Between Radicalism and Moderation: Determining Leadership in Mass Movements

In the APSA Public Scholarship Program, graduate students in political science produce summaries of new research in the American Political Science Review. This piece, written by Eun A Jo, covers the new article by Heng Chen and Wing Suen, University of Hong Kong, “Radicalism in Mass Movements: Asymmetric Information and Endogenous Leadership”.

In 2020, across the United States, millions of Americans mobilized for the Black Lives Matter (BLM) movement. Owing to its decentralized model, activists with varying political reform agendas organized under the broader objective of racial justice; and as the movement gained steam, it generated heated discussions about how to address police brutality, racial violence, and even socioeconomic inequality. Yet, in different localities, leaders articulated different demands—some calling for structural overhaul (what we might call radical change); others seeking incremental changes (what we might call moderate change).

This raises two questions: What determines the radicalism of leaders in mass movements—and when do radicals, as opposed to moderates, end up leading those movements?

Heng Chen and Wing Suen provide answers to these questions in their new article for the American Political Science Review. Using a game-theoretic model, they present a theory of leadership in mass movements. In this model, leaders face a conundrum: if their reform agendas are too moderate, they may not trigger sufficient alarm and inspire action; but if they are too radical, they may discourage more moderate followers from joining their cause. Leaders must thus choose strategically, between their own personal preferences for change and the need to draw followers to increase the chances of their movement’s success.

This calculation is complicated by two facts: (1) that leaders typically have a better sense of the stakes at hand; and (2) that citizens often infer how bad a situation is based on the scale of reform leaders propose. Leaders therefore have an incentive to overstate the problem by demanding a larger reform. Yet, this is problematic for radical leaders, who are known to prefer radical ideals; their claims and proposals are difficult to be seen as credible even when their solutions are suitable for the situation. Citizens would interpret that it is driven by their radical preferences and believe that the situation is not that serious.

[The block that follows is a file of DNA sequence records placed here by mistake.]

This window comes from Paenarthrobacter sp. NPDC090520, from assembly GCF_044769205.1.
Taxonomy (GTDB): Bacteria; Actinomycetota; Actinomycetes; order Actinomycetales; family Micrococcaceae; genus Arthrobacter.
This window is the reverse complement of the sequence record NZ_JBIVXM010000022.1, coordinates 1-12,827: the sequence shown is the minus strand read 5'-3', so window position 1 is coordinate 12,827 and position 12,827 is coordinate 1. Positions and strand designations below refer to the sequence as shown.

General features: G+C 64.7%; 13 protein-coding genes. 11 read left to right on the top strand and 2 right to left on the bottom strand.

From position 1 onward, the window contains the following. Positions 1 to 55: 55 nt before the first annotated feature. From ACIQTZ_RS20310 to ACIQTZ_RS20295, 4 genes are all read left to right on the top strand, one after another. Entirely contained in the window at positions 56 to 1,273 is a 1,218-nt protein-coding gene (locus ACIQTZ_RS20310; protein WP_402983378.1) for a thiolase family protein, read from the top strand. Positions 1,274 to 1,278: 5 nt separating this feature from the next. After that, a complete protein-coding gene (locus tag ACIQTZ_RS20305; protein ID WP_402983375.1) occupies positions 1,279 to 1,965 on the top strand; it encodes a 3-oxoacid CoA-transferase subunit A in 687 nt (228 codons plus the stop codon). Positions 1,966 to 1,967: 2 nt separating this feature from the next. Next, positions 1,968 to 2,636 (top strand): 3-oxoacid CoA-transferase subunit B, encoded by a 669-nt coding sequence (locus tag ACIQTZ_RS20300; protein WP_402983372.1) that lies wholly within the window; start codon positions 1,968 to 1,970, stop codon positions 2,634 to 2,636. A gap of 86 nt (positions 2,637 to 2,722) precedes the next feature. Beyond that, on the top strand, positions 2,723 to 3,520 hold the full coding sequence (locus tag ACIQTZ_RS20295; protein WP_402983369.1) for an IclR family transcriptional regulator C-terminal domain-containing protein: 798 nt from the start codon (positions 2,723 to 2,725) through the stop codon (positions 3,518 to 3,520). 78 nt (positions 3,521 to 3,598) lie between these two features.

In order to command credibility, then, they must radicalize their reform proposal further and call for what may appear to be an irrationally large reform, which may critically jeopardize their chances of success. That helps explain why sometimes leaders of mass movements have to pursue very radical agendas even though they are aware that they will lose support. There is not much room for them to soften their position or seek compromises.

They show that repressive or punitive environments give rise to radical leaders and that this mechanism reinforces and exacerbates the signal issue that leaders must deal with 

It is often said that desperate times call for desperate measures. In some sense, Chen and Suen show that the flip side to this also makes sense for mass movements: desperate measures are a sign of desperate times, i.e., political leaders choose radical reform agendas as a costly signal to inform citizens that society badly needs to change. Chen and Suen also theorize under what conditions radicals instead of moderates end up leading movements. They show that repressive or punitive environments give rise to radical leaders and that this mechanism reinforces and exacerbates the signal issue that leaders must deal with.

  • Eun A Jo is a PhD student in the Government Department at Cornell University, specializing in international relations and comparative politics. She is interested in political rhetoric, emotions, and the domestic politics of international reconciliation, with a focus on East Asia. Currently, Eun A is working on two papers, exploring the drivers of South Korean responses to (1) Japanese apologies and (2) Chinese economic retaliation. She is the 2019-2020 Director’s Fellow of the Reppy Institute for Peace and Conflict Studies at Cornell and the editor of The Asan Forum, a bimonthly journal of the Seoul-based think tank Asan Institute for Policy Studies. Prior to her study, Eun A worked as an advisor in international security at the South Korean Permanent Mission to the United Nations. She holds a BA from University College Utrecht and an MPP from Blavatnik School of Government, Oxford University.
  • Article details: American Political Science Review Volume 115 Issue 1 , “Radicalism in Mass Movements: Asymmetric Information and Endogenous Leadership” by Heng Chen and Wing Suen, University of Hong Kong, February 2021 , pp. 286 – 306
  • About the APSA Public Scholarship Program.